In the same issue of The New York Review of Books that I cited elsewhere (the June 20, 2013 issue), there appears a review essay on two new books on the history of Christianity. Written by the Cambridge University historian, Eamon Duffy, and entitled “The Staying Power of Christianity,” it tackles Robert Wilken’s The First Thousand Years: A Global History of Christianity and John O’ Malley’s Trent: What Happened at the Council. For those interested in bringing more nuanced social theory to the study of religion, Duffy’s opening lines promise much: “If an anthropologist from the star system Sirius were to teleport to earth to conduct a field study of Christianity, where would she go?” What follows is a quick list of several different sites–e.g., a Greek monastery on Mount Athos, a papal mass in St. Peters, a Pentecostal snake-handling service, a Quaker meeting house, etc.–that makes plain that the notion of a homogenous thing called Christianity is hardly a given for many current scholars. “History is written backwards, hindsight is of its essence,” Duffy writes in concluding his introductory paragraph, “and every attempt to characterize any great and complex historical movement is an act of retrospective construction: what is left out of the story is just as significant as anything included.”
From having read a variety of scholars now using social theory in the study of religion, I find that they generally think that a little goes a very long way. To put it another way, I find that, nine times out of ten, all one has to do is read a little further, read a little more carefully, and earlier suspicions about the strategically limited way in which social theory is integrated into a study will become very evident. For just as the now common appearance of plurals in scholarship (i.e., Christianities, Judaisms, religions) seems to be theoretically savvy–inasmuch as such writers are finally putting ahistorical essentialism to bed, once and for all–in leaving unaddressed just what it is about all of these Hinduisms that apparently unites then into one supposed family, such scholars reinscribe an essentialist understanding, doing so all the more effectively (since most readers think the plurals signal that the author is a rigorous, and thus authoritative, historian).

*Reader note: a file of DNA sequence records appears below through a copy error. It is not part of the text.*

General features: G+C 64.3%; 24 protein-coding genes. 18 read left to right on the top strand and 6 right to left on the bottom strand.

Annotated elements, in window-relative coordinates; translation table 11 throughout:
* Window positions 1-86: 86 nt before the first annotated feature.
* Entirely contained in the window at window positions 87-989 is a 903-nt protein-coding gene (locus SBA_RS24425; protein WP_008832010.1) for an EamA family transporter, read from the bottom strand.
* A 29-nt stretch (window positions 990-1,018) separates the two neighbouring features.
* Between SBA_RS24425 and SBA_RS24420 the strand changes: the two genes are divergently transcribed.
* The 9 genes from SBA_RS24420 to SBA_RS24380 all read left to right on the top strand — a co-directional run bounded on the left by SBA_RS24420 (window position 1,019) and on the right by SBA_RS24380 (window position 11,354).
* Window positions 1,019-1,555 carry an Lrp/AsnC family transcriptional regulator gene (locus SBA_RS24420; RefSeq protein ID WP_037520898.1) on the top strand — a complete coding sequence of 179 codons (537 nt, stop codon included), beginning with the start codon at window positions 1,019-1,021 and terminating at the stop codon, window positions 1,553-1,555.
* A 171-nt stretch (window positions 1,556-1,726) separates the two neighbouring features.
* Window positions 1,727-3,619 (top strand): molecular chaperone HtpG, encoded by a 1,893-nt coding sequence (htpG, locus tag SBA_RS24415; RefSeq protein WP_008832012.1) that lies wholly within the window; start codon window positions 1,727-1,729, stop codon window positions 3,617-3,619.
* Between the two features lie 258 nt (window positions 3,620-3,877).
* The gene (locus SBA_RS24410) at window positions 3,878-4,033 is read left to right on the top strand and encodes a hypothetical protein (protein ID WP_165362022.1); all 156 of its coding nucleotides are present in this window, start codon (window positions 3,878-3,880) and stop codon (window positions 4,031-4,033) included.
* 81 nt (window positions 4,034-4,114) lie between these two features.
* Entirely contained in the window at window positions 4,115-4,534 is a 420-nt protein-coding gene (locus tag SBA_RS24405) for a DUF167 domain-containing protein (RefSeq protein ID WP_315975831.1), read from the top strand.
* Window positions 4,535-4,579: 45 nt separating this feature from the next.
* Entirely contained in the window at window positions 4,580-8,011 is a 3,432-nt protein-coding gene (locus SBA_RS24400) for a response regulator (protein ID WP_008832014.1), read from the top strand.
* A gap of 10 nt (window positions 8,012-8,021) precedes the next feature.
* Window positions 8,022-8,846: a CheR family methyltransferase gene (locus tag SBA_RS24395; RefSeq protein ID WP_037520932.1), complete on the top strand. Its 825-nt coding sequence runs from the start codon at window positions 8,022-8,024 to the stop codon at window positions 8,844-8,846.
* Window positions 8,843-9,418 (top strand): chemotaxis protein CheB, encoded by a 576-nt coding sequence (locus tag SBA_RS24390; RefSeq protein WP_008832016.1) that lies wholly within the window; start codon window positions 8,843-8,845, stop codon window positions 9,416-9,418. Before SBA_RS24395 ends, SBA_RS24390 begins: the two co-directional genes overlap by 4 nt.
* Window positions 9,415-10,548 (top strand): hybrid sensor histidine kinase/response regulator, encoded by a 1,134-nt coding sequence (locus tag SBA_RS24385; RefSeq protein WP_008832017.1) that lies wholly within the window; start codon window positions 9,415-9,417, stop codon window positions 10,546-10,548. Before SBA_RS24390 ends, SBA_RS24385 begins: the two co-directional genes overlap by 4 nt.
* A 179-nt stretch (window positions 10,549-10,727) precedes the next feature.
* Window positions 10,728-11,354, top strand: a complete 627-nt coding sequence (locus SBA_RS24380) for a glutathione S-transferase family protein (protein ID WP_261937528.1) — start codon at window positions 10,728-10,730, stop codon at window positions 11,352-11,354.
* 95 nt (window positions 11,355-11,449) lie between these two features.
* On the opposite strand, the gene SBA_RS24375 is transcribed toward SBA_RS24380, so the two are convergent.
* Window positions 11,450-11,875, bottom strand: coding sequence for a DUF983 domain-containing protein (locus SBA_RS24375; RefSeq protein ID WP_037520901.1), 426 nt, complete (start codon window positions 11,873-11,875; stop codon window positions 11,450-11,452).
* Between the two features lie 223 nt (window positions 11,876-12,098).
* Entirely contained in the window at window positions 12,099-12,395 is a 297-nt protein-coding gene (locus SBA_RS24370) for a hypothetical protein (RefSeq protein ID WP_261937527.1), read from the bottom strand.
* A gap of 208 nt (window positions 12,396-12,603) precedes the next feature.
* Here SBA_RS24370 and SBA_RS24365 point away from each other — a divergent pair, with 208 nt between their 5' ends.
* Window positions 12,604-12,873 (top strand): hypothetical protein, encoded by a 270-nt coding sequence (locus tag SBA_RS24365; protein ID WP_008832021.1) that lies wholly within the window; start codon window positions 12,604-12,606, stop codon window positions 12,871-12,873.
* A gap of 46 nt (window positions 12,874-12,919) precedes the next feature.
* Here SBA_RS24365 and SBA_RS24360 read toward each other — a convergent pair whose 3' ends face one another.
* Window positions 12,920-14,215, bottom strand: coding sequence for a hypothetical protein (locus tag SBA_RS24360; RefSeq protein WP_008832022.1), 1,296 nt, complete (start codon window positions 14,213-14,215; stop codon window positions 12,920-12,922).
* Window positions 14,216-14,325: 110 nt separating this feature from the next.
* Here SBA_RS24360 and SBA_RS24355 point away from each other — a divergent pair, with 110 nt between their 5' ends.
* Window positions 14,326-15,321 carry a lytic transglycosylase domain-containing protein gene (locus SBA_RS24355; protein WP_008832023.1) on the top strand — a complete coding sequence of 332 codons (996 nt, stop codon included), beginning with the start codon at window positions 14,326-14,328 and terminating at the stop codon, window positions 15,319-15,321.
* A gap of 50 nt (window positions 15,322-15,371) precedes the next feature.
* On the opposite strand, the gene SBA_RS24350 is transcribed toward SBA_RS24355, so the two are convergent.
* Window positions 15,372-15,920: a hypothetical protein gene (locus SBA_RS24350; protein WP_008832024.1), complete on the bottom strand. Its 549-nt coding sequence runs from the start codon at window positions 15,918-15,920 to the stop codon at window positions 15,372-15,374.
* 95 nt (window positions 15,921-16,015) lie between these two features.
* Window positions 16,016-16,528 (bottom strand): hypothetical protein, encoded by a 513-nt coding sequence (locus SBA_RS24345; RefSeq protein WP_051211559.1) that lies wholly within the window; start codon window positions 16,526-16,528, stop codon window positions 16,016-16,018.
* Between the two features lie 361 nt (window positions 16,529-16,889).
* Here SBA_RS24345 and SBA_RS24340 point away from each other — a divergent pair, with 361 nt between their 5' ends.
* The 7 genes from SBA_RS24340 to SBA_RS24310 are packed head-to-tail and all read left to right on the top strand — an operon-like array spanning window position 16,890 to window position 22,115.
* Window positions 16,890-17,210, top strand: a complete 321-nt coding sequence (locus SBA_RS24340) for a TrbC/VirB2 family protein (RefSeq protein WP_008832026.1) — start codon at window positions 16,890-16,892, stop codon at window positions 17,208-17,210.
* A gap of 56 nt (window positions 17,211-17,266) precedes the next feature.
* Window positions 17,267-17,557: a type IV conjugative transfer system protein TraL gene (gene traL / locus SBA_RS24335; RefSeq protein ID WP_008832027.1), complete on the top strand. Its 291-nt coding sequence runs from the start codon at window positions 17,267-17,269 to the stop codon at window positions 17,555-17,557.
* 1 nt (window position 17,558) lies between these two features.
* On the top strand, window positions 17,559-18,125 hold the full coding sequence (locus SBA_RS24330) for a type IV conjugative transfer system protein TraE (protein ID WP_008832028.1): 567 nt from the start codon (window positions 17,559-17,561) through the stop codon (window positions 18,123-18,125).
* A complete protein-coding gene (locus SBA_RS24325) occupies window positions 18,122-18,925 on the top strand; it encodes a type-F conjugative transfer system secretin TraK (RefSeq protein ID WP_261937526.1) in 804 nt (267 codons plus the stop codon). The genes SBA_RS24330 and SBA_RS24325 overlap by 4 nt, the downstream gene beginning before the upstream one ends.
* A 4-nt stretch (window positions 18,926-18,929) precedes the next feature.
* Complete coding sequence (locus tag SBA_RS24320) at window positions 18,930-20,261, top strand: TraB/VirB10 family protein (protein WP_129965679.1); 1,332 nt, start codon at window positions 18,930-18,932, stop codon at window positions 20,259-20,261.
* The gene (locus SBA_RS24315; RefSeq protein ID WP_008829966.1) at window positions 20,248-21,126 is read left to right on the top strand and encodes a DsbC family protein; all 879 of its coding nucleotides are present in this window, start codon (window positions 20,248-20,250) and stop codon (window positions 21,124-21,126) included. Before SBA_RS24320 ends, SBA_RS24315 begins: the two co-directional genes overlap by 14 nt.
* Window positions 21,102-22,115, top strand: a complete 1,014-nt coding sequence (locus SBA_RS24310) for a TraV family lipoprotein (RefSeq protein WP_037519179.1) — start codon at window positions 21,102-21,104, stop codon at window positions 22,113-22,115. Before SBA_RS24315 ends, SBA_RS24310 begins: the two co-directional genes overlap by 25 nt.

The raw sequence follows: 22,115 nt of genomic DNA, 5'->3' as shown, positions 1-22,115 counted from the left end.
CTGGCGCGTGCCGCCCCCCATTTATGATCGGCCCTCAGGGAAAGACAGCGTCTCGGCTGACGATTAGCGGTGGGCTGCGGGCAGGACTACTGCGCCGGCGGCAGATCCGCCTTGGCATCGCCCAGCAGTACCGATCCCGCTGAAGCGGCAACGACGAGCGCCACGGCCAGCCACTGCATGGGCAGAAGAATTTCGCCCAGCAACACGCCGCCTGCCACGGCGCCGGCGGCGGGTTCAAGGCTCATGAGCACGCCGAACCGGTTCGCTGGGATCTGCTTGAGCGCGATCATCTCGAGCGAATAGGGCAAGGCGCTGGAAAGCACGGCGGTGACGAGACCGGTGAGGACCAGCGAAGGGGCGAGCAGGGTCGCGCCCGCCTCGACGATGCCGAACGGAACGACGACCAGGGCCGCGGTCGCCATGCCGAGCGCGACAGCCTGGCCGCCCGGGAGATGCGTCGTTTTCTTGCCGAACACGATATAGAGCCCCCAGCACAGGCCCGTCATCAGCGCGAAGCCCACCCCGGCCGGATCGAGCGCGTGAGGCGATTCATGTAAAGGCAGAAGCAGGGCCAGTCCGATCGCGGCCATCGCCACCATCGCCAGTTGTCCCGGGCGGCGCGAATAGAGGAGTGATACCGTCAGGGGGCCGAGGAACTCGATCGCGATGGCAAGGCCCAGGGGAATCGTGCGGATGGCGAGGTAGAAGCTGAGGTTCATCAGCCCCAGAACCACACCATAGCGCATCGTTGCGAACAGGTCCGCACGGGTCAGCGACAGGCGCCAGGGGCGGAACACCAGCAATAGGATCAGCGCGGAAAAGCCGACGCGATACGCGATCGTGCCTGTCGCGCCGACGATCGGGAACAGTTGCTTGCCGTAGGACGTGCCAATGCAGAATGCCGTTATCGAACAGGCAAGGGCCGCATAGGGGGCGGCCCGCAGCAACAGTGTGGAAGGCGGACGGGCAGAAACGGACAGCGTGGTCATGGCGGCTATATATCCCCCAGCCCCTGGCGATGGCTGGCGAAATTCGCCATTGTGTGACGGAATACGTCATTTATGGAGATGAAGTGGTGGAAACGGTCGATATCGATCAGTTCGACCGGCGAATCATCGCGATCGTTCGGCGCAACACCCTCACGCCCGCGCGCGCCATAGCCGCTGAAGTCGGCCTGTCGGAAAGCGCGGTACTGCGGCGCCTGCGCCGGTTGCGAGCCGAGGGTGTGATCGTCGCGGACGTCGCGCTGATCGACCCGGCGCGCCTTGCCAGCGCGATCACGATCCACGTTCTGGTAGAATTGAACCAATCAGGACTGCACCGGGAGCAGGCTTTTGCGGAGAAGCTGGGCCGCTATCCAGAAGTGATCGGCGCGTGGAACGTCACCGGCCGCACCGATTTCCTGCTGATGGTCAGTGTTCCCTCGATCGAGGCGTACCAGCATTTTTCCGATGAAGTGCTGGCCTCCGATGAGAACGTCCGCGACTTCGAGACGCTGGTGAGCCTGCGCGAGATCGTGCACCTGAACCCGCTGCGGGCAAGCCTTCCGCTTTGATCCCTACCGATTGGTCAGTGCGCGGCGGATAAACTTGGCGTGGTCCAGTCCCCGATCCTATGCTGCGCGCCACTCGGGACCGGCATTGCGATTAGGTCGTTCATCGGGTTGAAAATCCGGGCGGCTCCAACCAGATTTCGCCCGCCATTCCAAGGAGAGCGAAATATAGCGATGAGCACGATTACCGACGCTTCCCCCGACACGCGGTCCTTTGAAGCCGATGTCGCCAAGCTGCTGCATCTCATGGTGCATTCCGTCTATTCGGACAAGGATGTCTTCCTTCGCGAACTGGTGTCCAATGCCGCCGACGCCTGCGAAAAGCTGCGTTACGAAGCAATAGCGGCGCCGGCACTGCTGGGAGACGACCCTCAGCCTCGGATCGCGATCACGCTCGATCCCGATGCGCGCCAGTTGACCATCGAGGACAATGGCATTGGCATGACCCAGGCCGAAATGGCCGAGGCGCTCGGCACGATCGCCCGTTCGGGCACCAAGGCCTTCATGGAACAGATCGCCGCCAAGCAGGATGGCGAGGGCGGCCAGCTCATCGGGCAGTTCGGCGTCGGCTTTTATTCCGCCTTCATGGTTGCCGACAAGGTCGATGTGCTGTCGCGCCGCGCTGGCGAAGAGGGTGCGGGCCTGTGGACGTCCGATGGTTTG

Case in point, in the opening quotation, cited above, what is given with one hand–“History is written backwards”–is quickly taken back with the other, inasmuch as the object of this backward glance somehow pre-exists the observer’s gaze–“every attempt to characterize any great and complex historical movement…”. Our social theory thus applies only to how we characterize things (the form we give to them), but the things themselves (their substance) remain the same–they are, after all “great and complex historical movement[s]” Our job, therefore, is to get it right when we write their developmental narratives. But had Duffy pressed further with how he understood the historian’s inevitable use of backward glances, then he likely would have never written about “the Christian movement” as anything but a hindsight concoction based on the observer’s definition of Christianity and apparent desire to portray it as unfolding in history–a definition that lies unarticulated in his opening list, for just how our celestial anthropologist knew that each of the items listed there comprised an e.g. of this thing called Christianity, prior to having paid a visit to earth, I’ll never know. What’s more, just because Duffy immediately pluralizes his highly traditional notion of “the Christian impulse” that drives history, by adding “if it ever had been one impulse,” doesn’t wash off the smell of philosophical idealism that comes with such presumptions of dynamic, internal sentiments manifesting themselves in the social world.
So my rule of thumb is: when you find social theory being used to get at the supposedly “complex” history of religion–as Duffy approvingly argues that we see in the case of Wilkens’s and O’Malley’s books–then just read a little further, because sooner or later the other shoe may drop and then you’ll come to see that something old has been dressed up as something new, and that the scholar of the supposedly diverse and ambiguous social movement is, in fact, actively constituting the limits of what gets to count as the movement in a very specific way. While this may be pretty obvious in the thinly disguised Christian triumphalism (along with a curiously sexualized set of metaphors) that enables Duffy to conclude that, unlike “the more yielding polytheism of the society in which it first found itself,” Christianity’s “staying power” is to be found in the “hardening of Christianity’s doctrinal core,” it’s in the places where a more nuanced historiography seems to win the day that careful readers will be rewarded with oddly old fashioned finds.